ACC Survey: More Than One in Four Cardiologists Report Burnout

A 2015 survey undertaken by the College also shows that burnout is significantly higher in women. But changes are “controllable,” authors say.

ACC Survey: More than One in Four Cardiologists Report Burnout

ANAHEIM, CA—A first-of-its-kind survey conducted by the American College of Cardiology (ACC) suggests that more than one-quarter of US cardiologists report feeling “burnout,” with women reporting burnout more frequently than men.

The findings, say investigators, need to be taken seriously by the ACC and incorporated into its mission, particularly given their implications for patient care.

“Burnout leads to poor quality of care and that’s key,” lead investigator Laxmi S. Mehta, MD (Ohio State University, Columbus), told TCTMD. “So what we need to really look at is, how do we work on burnout as an organization, as a medical community, and as a hospital organization so that we can reduce it? We always talk about the triple aim: lower cost, improved quality of care, and better outcomes. But what we actually need to have is the quadruple aim, where the well-being of the provider is incorporated, if we really want to make strides in healthcare.”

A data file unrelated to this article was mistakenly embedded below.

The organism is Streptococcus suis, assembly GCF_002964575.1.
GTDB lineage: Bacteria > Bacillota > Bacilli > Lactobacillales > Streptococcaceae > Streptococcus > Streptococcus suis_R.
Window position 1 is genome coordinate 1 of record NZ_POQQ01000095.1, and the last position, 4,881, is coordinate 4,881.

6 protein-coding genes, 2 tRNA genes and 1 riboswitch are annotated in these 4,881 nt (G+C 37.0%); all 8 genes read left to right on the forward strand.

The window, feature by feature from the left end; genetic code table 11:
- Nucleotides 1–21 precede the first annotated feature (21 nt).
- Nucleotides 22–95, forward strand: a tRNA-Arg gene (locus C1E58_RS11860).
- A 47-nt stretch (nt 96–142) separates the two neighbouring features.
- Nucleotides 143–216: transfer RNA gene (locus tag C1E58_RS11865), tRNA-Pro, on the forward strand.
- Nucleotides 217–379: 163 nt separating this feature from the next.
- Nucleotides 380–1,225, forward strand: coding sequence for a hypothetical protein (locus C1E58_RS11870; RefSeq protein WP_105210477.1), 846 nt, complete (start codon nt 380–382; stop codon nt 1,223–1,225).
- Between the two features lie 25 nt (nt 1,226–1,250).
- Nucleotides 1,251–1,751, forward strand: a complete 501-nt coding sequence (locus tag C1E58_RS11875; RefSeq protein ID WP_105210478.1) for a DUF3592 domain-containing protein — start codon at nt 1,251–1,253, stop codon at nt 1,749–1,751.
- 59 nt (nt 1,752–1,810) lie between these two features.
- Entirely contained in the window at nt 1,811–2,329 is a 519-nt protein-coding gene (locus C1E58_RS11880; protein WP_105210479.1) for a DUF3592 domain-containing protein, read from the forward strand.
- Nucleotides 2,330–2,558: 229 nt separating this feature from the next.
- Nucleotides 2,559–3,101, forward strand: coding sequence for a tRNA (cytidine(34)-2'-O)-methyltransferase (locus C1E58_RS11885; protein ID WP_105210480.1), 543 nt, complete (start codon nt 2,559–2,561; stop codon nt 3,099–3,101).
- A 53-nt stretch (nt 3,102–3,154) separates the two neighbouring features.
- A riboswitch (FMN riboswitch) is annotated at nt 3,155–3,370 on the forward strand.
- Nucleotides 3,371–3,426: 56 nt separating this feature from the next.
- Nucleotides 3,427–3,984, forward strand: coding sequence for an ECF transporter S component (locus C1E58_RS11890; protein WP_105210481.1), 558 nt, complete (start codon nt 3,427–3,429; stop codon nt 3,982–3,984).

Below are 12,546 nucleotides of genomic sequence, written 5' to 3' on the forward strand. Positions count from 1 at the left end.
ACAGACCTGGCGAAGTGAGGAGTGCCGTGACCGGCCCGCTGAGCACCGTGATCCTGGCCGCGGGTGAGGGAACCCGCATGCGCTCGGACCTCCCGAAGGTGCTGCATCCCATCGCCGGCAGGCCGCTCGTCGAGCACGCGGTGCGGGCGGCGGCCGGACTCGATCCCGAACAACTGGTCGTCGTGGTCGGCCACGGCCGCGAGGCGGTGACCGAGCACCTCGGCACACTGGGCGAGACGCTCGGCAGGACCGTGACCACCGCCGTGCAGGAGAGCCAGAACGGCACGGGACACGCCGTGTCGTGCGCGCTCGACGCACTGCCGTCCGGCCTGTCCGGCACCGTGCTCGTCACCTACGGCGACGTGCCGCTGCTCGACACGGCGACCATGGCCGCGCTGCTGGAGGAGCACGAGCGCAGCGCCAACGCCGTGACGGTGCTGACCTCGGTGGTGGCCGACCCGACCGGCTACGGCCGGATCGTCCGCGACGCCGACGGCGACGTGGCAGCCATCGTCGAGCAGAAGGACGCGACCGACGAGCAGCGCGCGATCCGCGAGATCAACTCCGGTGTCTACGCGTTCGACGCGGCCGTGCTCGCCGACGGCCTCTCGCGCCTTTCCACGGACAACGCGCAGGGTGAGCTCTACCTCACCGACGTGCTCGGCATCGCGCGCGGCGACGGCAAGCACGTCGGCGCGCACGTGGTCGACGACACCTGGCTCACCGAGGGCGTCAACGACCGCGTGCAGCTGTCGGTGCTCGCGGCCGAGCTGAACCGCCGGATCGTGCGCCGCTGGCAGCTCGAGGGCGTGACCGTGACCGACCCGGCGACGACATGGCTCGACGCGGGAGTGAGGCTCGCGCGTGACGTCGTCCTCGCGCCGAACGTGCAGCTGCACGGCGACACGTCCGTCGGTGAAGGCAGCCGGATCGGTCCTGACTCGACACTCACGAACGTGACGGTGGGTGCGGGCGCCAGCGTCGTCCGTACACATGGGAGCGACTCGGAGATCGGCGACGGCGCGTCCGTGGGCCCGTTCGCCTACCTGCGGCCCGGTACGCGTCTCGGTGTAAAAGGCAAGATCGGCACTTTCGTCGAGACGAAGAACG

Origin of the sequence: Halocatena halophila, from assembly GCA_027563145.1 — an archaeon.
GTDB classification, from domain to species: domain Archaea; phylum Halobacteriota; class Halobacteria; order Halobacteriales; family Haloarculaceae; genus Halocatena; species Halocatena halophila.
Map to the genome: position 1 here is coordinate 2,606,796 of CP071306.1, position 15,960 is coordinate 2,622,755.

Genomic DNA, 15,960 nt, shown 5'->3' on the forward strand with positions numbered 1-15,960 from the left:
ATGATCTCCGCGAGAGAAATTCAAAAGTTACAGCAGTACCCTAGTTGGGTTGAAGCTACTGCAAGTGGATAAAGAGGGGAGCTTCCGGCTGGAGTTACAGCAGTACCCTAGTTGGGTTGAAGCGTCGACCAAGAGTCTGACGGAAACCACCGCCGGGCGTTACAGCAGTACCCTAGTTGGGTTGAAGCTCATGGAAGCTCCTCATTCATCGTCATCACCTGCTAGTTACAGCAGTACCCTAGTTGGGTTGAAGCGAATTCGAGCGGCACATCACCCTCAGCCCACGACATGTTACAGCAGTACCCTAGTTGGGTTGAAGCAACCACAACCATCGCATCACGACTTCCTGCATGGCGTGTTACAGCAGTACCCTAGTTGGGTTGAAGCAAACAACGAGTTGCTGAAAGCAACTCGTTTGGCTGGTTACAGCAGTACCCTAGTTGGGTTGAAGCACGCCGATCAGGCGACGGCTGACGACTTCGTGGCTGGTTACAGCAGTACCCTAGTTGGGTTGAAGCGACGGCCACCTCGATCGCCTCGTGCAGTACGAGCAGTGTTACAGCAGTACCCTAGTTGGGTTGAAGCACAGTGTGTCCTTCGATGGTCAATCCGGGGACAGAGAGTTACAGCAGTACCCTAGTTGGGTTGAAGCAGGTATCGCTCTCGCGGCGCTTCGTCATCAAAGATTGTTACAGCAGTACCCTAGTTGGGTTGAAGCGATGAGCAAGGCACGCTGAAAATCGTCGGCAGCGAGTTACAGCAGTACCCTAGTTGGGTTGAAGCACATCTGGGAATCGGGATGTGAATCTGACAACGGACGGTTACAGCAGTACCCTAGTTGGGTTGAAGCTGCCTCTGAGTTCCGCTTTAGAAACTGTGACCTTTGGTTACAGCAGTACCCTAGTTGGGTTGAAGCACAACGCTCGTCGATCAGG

Mehta and colleagues reported the results last week at the American Heart Association 2017 Scientific Sessions.

The Burnout Spectrum

The ACC’s “professional life survey” was conducted in 2015 and included a mix of questions related to job satisfaction and burnout, the latter drawn from the validated “Mini Z’ burnout assessment. In all, 964 women and 1,349 men completed the 10-question survey. Burnout was defined as reporting one or more symptoms of burnout, constant feelings of burnout, or “complete burnout” feelings.